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'Impaired driving' means more than alcohol

Sept. 13, 2018

A trooper talking to a man during a traffic stop


What do you think of when you hear the phrase “driving while intoxicated?” You probably get a vision of someone having a few too many drinks at a bar or party, thinking they’re more sober than they are, and getting behind the wheel – often with disastrous and even deadly consequences. But alcohol isn’t the only substance that can intoxicate a person, and the presence of those other substances may not be as obvious, especially to the untrained eye.

Fortunately, there are 224 well-trained eyes here in Minnesota. That’s 224 law enforcement officers from 112 agencies who are certified as Drug Recognition Evaluators (DREs). Minnesota State Patrol Lieutenant Don Marose, who coordinates the program and teaches the training, puts it this way: “People don’t realize that drug-impaired driving is against the law.”

The training to become a DRE is considered one of the most rigorous for law enforcement officers. It starts with nine days of classroom learning and finishes with two to three weeks of certification training. Once certified, DREs are prepared to detect drug-impaired drivers – that is, they can tell whether a driver is under the influence of drugs alone, alcohol and drugs combined, or an injury or illness whose symptoms look like alcohol or drug impairment.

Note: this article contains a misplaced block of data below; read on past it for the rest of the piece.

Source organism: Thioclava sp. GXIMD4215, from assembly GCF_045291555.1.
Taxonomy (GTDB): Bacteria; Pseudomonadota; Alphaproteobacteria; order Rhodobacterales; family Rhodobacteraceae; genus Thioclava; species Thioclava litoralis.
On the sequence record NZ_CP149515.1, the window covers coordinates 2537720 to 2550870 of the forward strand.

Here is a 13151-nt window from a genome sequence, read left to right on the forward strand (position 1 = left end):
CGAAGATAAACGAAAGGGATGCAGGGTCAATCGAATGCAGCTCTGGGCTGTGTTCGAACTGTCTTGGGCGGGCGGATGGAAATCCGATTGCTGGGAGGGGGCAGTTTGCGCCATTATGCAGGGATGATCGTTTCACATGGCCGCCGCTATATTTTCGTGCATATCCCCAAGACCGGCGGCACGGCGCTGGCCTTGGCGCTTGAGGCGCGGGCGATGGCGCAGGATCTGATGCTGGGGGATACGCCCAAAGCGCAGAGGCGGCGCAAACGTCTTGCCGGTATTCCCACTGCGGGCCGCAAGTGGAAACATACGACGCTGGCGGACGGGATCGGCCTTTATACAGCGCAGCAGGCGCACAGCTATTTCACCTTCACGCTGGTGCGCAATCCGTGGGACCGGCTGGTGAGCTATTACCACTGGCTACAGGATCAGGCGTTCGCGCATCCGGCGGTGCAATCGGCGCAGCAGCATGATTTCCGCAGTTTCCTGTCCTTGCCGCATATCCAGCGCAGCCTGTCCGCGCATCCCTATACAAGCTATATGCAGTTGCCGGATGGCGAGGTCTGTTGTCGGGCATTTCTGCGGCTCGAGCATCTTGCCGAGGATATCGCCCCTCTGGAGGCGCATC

Next question in this quiz: What do you think of when you hear the word “drug”? Marijuana? Crack? Meth? Something stealthily handed off in a small baggie on a street corner or at a party? When Minnesota’s DRE program started in the early 1990s, those are precisely the influences DREs detected most among impaired drivers.

“But now we see prescription meds,” says Lt. Marose. “We see people who got them legitimately. But there’s no free pass, even if the doctor gave it to you.” To illustrate his point, Lt. Marose notes the National Highway Traffic Safety Administration’s latest impaired driving campaign: “If you feel different, you drive different.”

Lt. Marose encourages his trainees to ask drivers two questions during a traffic stop. The first and most expected one is “Do you use any drugs?” Most people, thinking of illicit drugs, would answer a resounding (and truthful) “No!” But then comes the second question: “Do you take any medications?” Too much of a prescription medication could impair your ability to safely operate a motor vehicle.

“Alcohol is legal,” Lt. Marose points out. “But if you take too much of it, you’re driving impaired. So the substance doesn’t matter to us; it’s the fact that they’re impaired.”

In 1990, the state of Minnesota had five convictions for drug-impaired driving. That number has risen to over 2,000. That increase is thanks in large part to the DRE program.